School district millages highlight May 7 ballot
MARQUETTE – Several area school districts will look to the voters Tuesday to renew their current operational millages or to approve sinking fund millages.
As part of Proposal A – which shifted school funding in 1994 to include a larger percentage of state aid, in lieu of property taxes – Michigan school districts have been collecting up to 18 mills on all non-homestead properties, such as businesses or second homes, for their operating budgets.
These operational millages have been used by districts to pay for the general operating expenses of their schools – things like utility bills and salaries and benefits for employees.
Built into Proposal A was a 20-year timeline for the operational millage, meaning it is set to expire at the end of the year.
Most school districts are looking to renew the millage before its expiration date.
As a result of the 1978 Headlee Amendment to the Michigan Constitution, many districts will also ask voters for a renewal of more than 18 mills.
The amendment requires local units of government to reduce their millage rates when annual growth on existing property is more than the rate of inflation.
However, school districts are allowed to restore their Headlee reductions by asking voters to raise their mill rates, though they will never collect more than 18 mills.
The following is a list of area school districts that will have operational millage renewal requests and/or sinking fund millage requests on Tuesday’s special election ballot.
Negaunee Public Schools
Looking for a renewal of its current 18.9169 operational millage for the next 10 years, Negaunee Public Schools is hoping to retain the same level of funding currently approved by voters.
“The residents of Negaunee Schools have always been supportive of the educational process and we’re hoping and anticipating they will continue to support us by approving this millage Tuesday,” said Superintendent Jim Derocher.
The millage accounts for roughly $1.5 million – or 12.5 percent – of the district’s overall annual operating budget.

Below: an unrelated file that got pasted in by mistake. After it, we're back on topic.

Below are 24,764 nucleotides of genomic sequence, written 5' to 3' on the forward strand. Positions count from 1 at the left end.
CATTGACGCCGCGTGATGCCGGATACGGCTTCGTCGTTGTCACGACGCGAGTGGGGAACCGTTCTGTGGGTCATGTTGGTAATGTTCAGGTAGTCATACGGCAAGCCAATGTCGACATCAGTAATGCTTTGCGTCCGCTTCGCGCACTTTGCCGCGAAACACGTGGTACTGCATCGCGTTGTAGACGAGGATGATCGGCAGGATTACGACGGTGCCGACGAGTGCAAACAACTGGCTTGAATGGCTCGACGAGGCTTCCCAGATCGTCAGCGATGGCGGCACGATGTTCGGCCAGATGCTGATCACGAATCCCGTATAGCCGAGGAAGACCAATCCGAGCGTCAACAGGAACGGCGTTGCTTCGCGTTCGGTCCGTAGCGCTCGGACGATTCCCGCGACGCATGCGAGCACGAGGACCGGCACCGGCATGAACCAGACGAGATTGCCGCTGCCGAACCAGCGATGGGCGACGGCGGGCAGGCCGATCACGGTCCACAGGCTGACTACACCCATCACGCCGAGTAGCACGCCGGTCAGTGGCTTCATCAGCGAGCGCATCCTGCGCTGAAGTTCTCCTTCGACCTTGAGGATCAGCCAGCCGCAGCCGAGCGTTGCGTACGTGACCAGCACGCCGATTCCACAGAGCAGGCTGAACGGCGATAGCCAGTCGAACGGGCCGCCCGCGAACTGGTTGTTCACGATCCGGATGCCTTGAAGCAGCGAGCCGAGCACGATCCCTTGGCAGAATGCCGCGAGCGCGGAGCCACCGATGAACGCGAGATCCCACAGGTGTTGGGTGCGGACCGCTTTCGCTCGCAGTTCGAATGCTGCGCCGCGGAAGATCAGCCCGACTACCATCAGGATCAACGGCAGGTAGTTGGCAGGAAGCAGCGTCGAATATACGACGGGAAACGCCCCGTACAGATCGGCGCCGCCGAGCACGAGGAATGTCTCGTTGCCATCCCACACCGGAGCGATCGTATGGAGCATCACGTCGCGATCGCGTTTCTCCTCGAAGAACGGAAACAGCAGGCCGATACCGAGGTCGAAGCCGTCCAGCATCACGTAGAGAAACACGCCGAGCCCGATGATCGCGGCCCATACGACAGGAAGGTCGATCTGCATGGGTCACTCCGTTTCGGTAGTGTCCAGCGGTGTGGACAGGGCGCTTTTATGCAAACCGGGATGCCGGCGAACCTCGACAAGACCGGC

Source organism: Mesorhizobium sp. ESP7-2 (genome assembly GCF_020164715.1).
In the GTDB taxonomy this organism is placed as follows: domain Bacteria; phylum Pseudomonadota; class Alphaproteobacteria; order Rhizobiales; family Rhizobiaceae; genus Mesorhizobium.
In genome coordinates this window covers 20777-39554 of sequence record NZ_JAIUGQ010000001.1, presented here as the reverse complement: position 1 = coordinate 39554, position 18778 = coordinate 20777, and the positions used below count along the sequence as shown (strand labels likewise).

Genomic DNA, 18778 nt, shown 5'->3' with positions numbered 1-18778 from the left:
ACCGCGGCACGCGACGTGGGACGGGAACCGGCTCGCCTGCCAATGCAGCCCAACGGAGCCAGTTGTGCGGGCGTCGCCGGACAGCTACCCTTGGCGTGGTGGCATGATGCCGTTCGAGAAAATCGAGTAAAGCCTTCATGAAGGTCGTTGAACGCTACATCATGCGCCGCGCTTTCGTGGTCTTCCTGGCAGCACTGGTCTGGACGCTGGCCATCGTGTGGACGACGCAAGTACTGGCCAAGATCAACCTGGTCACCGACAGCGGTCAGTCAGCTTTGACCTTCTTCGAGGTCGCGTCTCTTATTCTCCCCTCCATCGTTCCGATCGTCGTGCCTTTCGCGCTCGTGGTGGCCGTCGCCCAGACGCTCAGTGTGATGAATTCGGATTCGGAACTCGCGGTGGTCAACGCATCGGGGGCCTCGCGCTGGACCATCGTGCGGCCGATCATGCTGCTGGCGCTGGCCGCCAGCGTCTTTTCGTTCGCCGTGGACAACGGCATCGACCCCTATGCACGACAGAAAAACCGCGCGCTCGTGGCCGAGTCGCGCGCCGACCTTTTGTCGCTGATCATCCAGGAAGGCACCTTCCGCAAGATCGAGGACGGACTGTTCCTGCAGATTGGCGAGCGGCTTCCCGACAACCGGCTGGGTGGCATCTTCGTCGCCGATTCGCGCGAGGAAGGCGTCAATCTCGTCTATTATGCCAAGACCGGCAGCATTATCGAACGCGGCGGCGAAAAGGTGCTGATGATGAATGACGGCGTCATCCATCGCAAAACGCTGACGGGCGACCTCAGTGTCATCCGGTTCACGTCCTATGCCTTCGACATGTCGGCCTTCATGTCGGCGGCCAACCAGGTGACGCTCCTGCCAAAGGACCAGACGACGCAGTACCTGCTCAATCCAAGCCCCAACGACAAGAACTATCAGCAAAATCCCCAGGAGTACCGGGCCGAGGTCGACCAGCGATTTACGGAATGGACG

NICE Community Schools
Along with a request to renew its current 18.4887 operational millage for the next 10 years, NICE Community Schools will also ask voters to approve a 1.75 mills sinking fund millage.
“It gives us an opportunity to do things that otherwise, we might have to put off for quite a long time or maybe not be able to do at all,” DeAugustine said.
The request will mirror the district’s current sinking fund millage, which also levies 1.75 mills. It is set to expire this year.
In the past, NICE schools has used its sinking fund to renovate the science wing in Westwood High School and will look to furnish its buildings with new electronic security systems over the summer.
DeAugustine said projects slated for completion using the new sinking fund – if it were approved by voters – would include bathroom renovations, kitchen upgrades, window and exterior door renovations as well as expansions to accommodate the rising enrollment in the district’s younger grades, among other things.
The sinking fund helps keep the district’s buildings maintained well, so major problems can be prevented, rather than fixed, DeAugustine said.
The district is also looking to renew its operational millage, which accounts for roughly 17 percent of its operating budget.
DeAugustine called the renewal “vitally important.”
“We appreciate the community’s support,” he said. “They’ve supported the millages in the past and it’s been to the great benefit of the students at NICE Community Schools.”
Voters in the Republic-Michigamme Schools district will be asked to renew its current operational millage of 19.1244 mills for the next 20 years.
Residents will also vote on millage levied on principal residence and other property otherwise exempted by law of 4.1072 mills for 20 years.
Superior Central Schools
A sinking fund millage request for 2.5 mills for 10 years will be on the ballot for those within the boundaries of Superior Central Schools.
Superintendent John Peterson said the fund would be used to replace the school’s roof, upgrade to energy efficient doors, renovate locker rooms and restrooms and upgrade and maintain things like heating units, sidewalks and classroom floors.
Peterson said the sinking fund, rather than a bond, allows the district to pay for these projects as they go at no interest to taxpayers.
“On a $4 million bond, you pay back $6 million,” Peterson said. “To me, that didn’t seem like a really good deal.”
The millage would levy $170,000 annually.
“When I was at Big Bay De Noc (Community College), I spearheaded the sinking fund project down there,” Peterson said. “I know first-hand how well a sinking fund can keep a district up, physically.”
Jackie Stark can be reached at 906-228-2500, ext. 242.